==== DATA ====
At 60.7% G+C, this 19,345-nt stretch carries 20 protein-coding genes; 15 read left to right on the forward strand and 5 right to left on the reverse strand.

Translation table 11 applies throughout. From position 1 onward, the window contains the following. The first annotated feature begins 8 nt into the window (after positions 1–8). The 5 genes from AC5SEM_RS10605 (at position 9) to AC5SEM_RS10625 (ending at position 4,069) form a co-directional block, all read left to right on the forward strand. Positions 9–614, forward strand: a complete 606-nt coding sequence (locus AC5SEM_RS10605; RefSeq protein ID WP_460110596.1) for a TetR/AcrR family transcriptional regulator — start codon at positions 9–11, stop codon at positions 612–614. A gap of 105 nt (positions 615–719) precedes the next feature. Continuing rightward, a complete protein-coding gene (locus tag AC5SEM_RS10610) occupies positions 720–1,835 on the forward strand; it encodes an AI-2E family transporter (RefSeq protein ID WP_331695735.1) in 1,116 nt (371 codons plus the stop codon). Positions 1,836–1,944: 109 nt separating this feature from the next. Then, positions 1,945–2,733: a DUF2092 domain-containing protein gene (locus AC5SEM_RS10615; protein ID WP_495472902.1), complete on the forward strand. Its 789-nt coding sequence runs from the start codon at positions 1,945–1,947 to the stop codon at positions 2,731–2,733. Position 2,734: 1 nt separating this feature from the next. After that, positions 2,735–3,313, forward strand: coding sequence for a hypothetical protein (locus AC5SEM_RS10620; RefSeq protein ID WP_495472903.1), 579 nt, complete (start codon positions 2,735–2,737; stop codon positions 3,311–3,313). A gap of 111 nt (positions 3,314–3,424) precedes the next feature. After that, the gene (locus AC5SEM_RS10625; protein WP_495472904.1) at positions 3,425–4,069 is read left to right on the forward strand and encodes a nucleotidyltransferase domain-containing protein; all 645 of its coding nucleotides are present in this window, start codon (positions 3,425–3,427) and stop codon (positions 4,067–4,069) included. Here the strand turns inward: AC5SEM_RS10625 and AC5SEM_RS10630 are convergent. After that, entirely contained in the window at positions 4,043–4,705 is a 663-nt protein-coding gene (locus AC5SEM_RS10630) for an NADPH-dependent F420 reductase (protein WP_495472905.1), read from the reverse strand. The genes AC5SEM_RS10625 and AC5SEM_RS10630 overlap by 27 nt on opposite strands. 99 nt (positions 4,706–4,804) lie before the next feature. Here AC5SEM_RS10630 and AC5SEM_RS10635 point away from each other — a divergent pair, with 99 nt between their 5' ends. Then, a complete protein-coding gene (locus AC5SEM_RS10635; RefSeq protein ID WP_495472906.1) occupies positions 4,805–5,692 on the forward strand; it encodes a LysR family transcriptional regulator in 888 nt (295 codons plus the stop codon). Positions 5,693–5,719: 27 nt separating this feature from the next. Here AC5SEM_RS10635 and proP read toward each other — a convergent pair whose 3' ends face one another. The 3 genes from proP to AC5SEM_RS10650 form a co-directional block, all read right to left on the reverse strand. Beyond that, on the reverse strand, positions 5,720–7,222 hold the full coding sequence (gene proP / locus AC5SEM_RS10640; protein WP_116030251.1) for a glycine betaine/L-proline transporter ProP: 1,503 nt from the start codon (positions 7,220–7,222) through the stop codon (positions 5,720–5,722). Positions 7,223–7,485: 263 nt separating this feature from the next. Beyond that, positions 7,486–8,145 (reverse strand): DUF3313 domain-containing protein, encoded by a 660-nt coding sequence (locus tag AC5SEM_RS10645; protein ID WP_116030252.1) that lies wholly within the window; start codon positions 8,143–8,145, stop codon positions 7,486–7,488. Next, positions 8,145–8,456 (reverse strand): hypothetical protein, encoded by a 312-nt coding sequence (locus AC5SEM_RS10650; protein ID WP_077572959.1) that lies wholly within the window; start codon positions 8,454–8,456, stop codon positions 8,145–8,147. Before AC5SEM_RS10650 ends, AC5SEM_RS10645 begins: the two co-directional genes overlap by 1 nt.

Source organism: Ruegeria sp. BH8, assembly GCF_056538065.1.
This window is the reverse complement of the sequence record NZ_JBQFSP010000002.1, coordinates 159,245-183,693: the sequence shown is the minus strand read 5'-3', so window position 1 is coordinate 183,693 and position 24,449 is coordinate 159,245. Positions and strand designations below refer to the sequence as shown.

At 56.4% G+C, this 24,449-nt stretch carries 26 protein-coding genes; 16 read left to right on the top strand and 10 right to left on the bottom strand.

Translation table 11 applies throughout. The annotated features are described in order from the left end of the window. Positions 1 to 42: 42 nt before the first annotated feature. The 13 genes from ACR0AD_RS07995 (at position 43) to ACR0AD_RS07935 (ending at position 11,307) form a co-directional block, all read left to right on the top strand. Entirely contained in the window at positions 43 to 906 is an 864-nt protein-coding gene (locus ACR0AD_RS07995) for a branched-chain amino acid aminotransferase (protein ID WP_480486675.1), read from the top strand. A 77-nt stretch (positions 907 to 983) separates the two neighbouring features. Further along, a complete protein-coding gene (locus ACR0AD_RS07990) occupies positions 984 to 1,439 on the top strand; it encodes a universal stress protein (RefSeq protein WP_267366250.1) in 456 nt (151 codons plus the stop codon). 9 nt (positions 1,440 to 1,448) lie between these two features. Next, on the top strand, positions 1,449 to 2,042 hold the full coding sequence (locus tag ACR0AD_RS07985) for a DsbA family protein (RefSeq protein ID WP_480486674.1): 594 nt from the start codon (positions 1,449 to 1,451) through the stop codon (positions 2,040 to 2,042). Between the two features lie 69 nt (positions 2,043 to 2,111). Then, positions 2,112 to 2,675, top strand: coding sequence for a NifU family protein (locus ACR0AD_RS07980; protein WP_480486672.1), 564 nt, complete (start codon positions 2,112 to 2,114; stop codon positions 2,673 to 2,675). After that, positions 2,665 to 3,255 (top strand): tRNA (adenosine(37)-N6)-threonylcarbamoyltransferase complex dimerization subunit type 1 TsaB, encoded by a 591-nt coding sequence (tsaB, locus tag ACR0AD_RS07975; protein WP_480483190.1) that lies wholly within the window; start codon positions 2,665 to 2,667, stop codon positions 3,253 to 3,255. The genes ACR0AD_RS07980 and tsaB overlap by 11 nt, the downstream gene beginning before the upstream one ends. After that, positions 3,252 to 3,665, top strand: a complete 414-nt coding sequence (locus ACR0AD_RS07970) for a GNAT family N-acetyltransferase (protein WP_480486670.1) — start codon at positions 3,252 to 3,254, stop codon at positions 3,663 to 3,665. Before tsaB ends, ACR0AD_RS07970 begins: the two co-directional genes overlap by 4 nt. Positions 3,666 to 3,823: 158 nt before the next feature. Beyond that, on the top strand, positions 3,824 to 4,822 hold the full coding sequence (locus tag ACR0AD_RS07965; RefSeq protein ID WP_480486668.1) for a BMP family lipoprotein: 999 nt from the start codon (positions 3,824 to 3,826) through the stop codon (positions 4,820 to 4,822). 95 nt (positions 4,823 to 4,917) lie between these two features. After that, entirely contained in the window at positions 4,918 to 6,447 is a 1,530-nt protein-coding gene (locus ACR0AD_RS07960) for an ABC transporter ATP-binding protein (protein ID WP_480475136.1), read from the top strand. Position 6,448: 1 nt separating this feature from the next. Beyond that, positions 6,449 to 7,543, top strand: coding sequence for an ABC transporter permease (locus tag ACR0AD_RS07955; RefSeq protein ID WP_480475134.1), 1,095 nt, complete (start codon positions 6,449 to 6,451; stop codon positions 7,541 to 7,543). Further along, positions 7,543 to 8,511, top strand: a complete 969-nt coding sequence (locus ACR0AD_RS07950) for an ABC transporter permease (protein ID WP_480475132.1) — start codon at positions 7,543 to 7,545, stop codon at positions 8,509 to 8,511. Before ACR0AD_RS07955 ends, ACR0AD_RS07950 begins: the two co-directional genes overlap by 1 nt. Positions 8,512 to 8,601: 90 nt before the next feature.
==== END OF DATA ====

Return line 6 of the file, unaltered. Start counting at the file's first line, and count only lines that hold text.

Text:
Translation table 11 applies throughout. The annotated features are described in order from the left end of the window. Positions 1 to 42: 42 nt before the first annotated feature. The 13 genes from ACR0AD_RS07995 (at position 43) to ACR0AD_RS07935 (ending at position 11,307) form a co-directional block, all read left to right on the top strand. Entirely contained in the window at positions 43 to 906 is an 864-nt protein-coding gene (locus ACR0AD_RS07995) for a branched-chain amino acid aminotransferase (protein ID WP_480486675.1), read from the top strand. A 77-nt stretch (positions 907 to 983) separates the two neighbouring features. Further along, a complete protein-coding gene (locus ACR0AD_RS07990) occupies positions 984 to 1,439 on the top strand; it encodes a universal stress protein (RefSeq protein WP_267366250.1) in 456 nt (151 codons plus the stop codon). 9 nt (positions 1,440 to 1,448) lie between these two features. Next, on the top strand, positions 1,449 to 2,042 hold the full coding sequence (locus tag ACR0AD_RS07985) for a DsbA family protein (RefSeq protein ID WP_480486674.1): 594 nt from the start codon (positions 1,449 to 1,451) through the stop codon (positions 2,040 to 2,042). Between the two features lie 69 nt (positions 2,043 to 2,111). Then, positions 2,112 to 2,675, top strand: coding sequence for a NifU family protein (locus ACR0AD_RS07980; protein WP_480486672.1), 564 nt, complete (start codon positions 2,112 to 2,114; stop codon positions 2,673 to 2,675). After that, positions 2,665 to 3,255 (top strand): tRNA (adenosine(37)-N6)-threonylcarbamoyltransferase complex dimerization subunit type 1 TsaB, encoded by a 591-nt coding sequence (tsaB, locus tag ACR0AD_RS07975; protein WP_480483190.1) that lies wholly within the window; start codon positions 2,665 to 2,667, stop codon positions 3,253 to 3,255. The genes ACR0AD_RS07980 and tsaB overlap by 11 nt, the downstream gene beginning before the upstream one ends. After that, positions 3,252 to 3,665, top strand: a complete 414-nt coding sequence (locus ACR0AD_RS07970) for a GNAT family N-acetyltransferase (protein WP_480486670.1) — start codon at positions 3,252 to 3,254, stop codon at positions 3,663 to 3,665. Before tsaB ends, ACR0AD_RS07970 begins: the two co-directional genes overlap by 4 nt. Positions 3,666 to 3,823: 158 nt before the next feature. Beyond that, on the top strand, positions 3,824 to 4,822 hold the full coding sequence (locus tag ACR0AD_RS07965; RefSeq protein ID WP_480486668.1) for a BMP family lipoprotein: 999 nt from the start codon (positions 3,824 to 3,826) through the stop codon (positions 4,820 to 4,822). 95 nt (positions 4,823 to 4,917) lie between these two features. After that, entirely contained in the window at positions 4,918 to 6,447 is a 1,530-nt protein-coding gene (locus ACR0AD_RS07960) for an ABC transporter ATP-binding protein (protein ID WP_480475136.1), read from the top strand. Position 6,448: 1 nt separating this feature from the next. Beyond that, positions 6,449 to 7,543, top strand: coding sequence for an ABC transporter permease (locus tag ACR0AD_RS07955; RefSeq protein ID WP_480475134.1), 1,095 nt, complete (start codon positions 6,449 to 6,451; stop codon positions 7,541 to 7,543). Further along, positions 7,543 to 8,511, top strand: a complete 969-nt coding sequence (locus ACR0AD_RS07950) for an ABC transporter permease (protein ID WP_480475132.1) — start codon at positions 7,543 to 7,545, stop codon at positions 8,509 to 8,511. Before ACR0AD_RS07955 ends, ACR0AD_RS07950 begins: the two co-directional genes overlap by 1 nt. Positions 8,512 to 8,601: 90 nt before the next feature.